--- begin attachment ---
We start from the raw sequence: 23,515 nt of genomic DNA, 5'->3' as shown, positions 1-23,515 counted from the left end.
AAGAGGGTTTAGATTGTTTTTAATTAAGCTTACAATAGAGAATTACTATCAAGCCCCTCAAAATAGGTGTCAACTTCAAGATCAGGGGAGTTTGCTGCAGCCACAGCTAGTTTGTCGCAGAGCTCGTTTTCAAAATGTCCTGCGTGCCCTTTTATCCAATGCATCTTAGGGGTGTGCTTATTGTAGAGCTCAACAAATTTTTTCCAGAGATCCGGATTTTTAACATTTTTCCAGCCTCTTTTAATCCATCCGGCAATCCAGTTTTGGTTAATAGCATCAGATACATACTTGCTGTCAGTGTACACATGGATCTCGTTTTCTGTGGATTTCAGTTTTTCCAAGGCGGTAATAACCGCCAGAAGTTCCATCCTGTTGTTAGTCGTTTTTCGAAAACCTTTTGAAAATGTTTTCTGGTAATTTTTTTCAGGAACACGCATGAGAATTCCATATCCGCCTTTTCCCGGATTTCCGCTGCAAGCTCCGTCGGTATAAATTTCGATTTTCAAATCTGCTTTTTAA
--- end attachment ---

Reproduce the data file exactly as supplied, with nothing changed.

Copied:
We start from the raw sequence: 23,515 nt of genomic DNA, 5'->3' as shown, positions 1-23,515 counted from the left end.
AAGAGGGTTTAGATTGTTTTTAATTAAGCTTACAATAGAGAATTACTATCAAGCCCCTCAAAATAGGTGTCAACTTCAAGATCAGGGGAGTTTGCTGCAGCCACAGCTAGTTTGTCGCAGAGCTCGTTTTCAAAATGTCCTGCGTGCCCTTTTATCCAATGCATCTTAGGGGTGTGCTTATTGTAGAGCTCAACAAATTTTTTCCAGAGATCCGGATTTTTAACATTTTTCCAGCCTCTTTTAATCCATCCGGCAATCCAGTTTTGGTTAATAGCATCAGATACATACTTGCTGTCAGTGTACACATGGATCTCGTTTTCTGTGGATTTCAGTTTTTCCAAGGCGGTAATAACCGCCAGAAGTTCCATCCTGTTGTTAGTCGTTTTTCGAAAACCTTTTGAAAATGTTTTCTGGTAATTTTTTTCAGGAACACGCATGAGAATTCCATATCCGCCTTTTCCCGGATTTCCGCTGCAAGCTCCGTCGGTATAAATTTCGATTTTCAAATCTGCTTTTTAA